Trojans need past to become present


History is on USC’s side. Recent history, that is.

If anyone has learned anything from the trend of losses to inferior, unranked opponents, it’s this: One loss does not end a season. Usually.

Somehow, some way, a strange brew of events over the last three years seems to give one-loss USC a shot at getting back in the national title picture.

Last year was an odd case. The voters and computers and everything else determined that USC’s one loss was worse than Florida’s one loss.

That is, a loss on the road on a Thursday night against a good Oregon State team after a blowout win over another BCS contender was worse than a loss at home to a good Mississippi team.

Scheduling Virginia, Ohio State and Notre Dame in non-conference games apparently carries less weight than Hawaii, Miami, the Citadel and Florida State.

But I digress.

So, two out of the last three years, one loss didn’t end the Trojans’ season.

Three years ago, the 6-0 Trojans were teetering on the edge with each passing week. They beat three straight conference opponents by an average of 6.3 points before the wheels fell off in Corvallis with a 33-31 loss to Oregon State.

But that didn’t end USC’s title hopes.

No, the Trojans were back in the national title picture a few weeks later, and all they had to do was beat UCLA at their place.

13-9, and that was done. But it was the second loss — not the first — that did USC in.

What about the next year, 2007? A 4-0 USC team falls 24-23 at home to Stanford.

But with the rallying cry that one loss doesn’t decide USC’s fate, the Trojans rebound with a 20-13 victory over Arizona and a 38-0 drubbing of Notre Dame in South Bend, Ind., led by backup quarterback Mark Sanchez.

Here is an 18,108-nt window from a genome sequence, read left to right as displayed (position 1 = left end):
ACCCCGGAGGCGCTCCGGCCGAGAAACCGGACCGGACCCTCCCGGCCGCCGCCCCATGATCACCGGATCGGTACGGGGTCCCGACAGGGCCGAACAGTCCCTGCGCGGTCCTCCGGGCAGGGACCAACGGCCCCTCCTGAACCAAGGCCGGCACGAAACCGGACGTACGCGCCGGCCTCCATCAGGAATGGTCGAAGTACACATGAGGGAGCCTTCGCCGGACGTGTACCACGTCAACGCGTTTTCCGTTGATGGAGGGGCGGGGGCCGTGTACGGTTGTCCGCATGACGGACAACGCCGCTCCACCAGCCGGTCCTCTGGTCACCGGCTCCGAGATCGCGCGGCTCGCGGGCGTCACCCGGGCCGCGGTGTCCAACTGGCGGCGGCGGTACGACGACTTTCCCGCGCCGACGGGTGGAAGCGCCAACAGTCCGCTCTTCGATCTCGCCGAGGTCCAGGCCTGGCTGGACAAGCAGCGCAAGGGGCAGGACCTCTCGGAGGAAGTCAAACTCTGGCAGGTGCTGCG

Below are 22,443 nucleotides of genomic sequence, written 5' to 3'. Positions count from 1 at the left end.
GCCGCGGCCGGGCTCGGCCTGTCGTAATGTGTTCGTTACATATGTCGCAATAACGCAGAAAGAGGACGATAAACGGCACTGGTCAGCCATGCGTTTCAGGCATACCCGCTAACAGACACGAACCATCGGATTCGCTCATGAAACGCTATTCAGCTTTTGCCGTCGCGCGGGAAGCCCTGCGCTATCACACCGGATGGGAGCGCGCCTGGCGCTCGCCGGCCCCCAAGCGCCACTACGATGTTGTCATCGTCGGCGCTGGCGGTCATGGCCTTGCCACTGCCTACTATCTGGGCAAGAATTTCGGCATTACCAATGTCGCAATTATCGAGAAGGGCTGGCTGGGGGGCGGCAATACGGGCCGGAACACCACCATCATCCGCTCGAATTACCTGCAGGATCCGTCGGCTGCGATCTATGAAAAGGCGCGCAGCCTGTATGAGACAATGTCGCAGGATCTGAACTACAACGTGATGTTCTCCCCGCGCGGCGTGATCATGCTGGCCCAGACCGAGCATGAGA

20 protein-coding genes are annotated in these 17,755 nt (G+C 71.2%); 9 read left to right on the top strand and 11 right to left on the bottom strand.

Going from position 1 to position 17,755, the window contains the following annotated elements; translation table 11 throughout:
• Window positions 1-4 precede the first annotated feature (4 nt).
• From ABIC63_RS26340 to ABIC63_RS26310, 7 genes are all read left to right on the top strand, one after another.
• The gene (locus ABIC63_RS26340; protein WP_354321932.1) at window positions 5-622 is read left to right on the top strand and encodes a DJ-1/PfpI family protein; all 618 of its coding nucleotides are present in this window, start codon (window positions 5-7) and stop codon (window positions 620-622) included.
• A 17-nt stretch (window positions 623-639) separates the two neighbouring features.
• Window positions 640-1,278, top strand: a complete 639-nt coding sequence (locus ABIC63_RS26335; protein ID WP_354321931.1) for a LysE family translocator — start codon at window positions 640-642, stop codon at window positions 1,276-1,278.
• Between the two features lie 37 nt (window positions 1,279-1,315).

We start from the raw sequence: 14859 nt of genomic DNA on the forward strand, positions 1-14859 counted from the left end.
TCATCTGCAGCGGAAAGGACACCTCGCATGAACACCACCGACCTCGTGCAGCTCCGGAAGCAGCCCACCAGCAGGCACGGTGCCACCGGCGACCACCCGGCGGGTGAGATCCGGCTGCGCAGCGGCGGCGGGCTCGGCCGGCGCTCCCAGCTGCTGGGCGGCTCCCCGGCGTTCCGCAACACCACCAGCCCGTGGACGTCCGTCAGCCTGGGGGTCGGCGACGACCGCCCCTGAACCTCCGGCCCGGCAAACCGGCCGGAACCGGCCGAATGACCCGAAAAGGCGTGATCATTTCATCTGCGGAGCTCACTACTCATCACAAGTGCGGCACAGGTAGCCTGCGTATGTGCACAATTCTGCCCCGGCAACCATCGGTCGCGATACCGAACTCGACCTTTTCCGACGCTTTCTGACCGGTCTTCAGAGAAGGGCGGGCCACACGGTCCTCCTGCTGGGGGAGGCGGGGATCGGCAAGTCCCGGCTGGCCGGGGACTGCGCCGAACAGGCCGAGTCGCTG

Only after the 24-17 loss in Eugene to Oregon were USC’s national title hopes officially laid to rest.

So how was this made possible? Let’s just say that ESPN’s college football motto is, “Every week can change the season.”

In 2006, being ranked in the top five was a curse. Texas, LSU, Notre Dame, Auburn (twice), Florida, USC (twice), West Virginia, Louisville, Michigan and Arkansas all lost in that position.

In 2007, more of the same. Appalachian State delivered the keynote address with its stunning victory over Michigan in Ann Arbor.

Florida, Oklahoma (twice), West Virginia (twice), USC, Wisconsin, LSU (twice), Cal, South Florida, Boston College, Arizona State, Ohio State, Oregon, Kansas and Missouri all lost while ranked in the top five.

See where this is going? This year, the Trojans have already been joined by Oklahoma and Oklahoma State in the top-five-teams-that-get-upset category.

Yes, the Sooners lost because quarterback Sam Bradford was injured. But the Trojans were without Matt Barkley and Taylor Mays (if you ask me, one of the more underreported reasons for losing the game) in Seattle.

Injuries played a key role in 2007, when No. 2 Oregon went to Tucson in mid-November, only to see quarterback Dennis Dixon injure his knee and the Ducks’ national title hopes disappear.